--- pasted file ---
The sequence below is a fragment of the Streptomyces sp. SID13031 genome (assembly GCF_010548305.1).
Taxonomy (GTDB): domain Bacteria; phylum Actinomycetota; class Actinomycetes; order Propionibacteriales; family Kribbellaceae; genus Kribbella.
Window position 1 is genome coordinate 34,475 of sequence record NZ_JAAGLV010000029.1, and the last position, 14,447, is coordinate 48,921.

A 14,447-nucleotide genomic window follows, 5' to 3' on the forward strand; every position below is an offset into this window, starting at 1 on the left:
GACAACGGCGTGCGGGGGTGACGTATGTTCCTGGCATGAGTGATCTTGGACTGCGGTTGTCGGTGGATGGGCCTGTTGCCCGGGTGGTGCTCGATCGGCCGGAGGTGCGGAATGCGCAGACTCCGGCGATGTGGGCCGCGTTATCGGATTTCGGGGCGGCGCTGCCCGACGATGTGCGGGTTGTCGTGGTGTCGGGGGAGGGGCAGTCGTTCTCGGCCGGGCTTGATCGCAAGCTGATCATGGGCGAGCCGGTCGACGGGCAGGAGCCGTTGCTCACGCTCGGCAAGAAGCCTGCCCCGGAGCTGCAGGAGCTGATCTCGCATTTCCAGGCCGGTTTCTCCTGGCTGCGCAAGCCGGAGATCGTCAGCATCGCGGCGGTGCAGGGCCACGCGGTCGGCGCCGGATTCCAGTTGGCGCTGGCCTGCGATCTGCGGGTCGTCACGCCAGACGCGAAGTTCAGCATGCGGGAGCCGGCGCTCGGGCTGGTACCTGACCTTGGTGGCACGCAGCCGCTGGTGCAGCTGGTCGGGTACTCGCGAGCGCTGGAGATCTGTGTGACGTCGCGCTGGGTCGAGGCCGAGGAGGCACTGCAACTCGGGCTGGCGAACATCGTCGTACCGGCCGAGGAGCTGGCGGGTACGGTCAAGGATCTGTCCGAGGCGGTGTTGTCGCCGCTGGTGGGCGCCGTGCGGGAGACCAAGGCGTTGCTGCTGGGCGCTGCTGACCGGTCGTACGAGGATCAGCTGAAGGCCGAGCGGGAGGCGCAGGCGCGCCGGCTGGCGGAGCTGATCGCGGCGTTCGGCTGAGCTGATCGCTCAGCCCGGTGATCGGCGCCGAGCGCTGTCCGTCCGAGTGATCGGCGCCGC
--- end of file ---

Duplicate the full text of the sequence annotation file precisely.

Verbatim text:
The sequence below is a fragment of the Streptomyces sp. SID13031 genome (assembly GCF_010548305.1).
Taxonomy (GTDB): domain Bacteria; phylum Actinomycetota; class Actinomycetes; order Propionibacteriales; family Kribbellaceae; genus Kribbella.
Window position 1 is genome coordinate 34,475 of sequence record NZ_JAAGLV010000029.1, and the last position, 14,447, is coordinate 48,921.

A 14,447-nucleotide genomic window follows, 5' to 3' on the forward strand; every position below is an offset into this window, starting at 1 on the left:
GACAACGGCGTGCGGGGGTGACGTATGTTCCTGGCATGAGTGATCTTGGACTGCGGTTGTCGGTGGATGGGCCTGTTGCCCGGGTGGTGCTCGATCGGCCGGAGGTGCGGAATGCGCAGACTCCGGCGATGTGGGCCGCGTTATCGGATTTCGGGGCGGCGCTGCCCGACGATGTGCGGGTTGTCGTGGTGTCGGGGGAGGGGCAGTCGTTCTCGGCCGGGCTTGATCGCAAGCTGATCATGGGCGAGCCGGTCGACGGGCAGGAGCCGTTGCTCACGCTCGGCAAGAAGCCTGCCCCGGAGCTGCAGGAGCTGATCTCGCATTTCCAGGCCGGTTTCTCCTGGCTGCGCAAGCCGGAGATCGTCAGCATCGCGGCGGTGCAGGGCCACGCGGTCGGCGCCGGATTCCAGTTGGCGCTGGCCTGCGATCTGCGGGTCGTCACGCCAGACGCGAAGTTCAGCATGCGGGAGCCGGCGCTCGGGCTGGTACCTGACCTTGGTGGCACGCAGCCGCTGGTGCAGCTGGTCGGGTACTCGCGAGCGCTGGAGATCTGTGTGACGTCGCGCTGGGTCGAGGCCGAGGAGGCACTGCAACTCGGGCTGGCGAACATCGTCGTACCGGCCGAGGAGCTGGCGGGTACGGTCAAGGATCTGTCCGAGGCGGTGTTGTCGCCGCTGGTGGGCGCCGTGCGGGAGACCAAGGCGTTGCTGCTGGGCGCTGCTGACCGGTCGTACGAGGATCAGCTGAAGGCCGAGCGGGAGGCGCAGGCGCGCCGGCTGGCGGAGCTGATCGCGGCGTTCGGCTGAGCTGATCGCTCAGCCCGGTGATCGGCGCCGAGCGCTGTCCGTCCGAGTGATCGGCGCCGC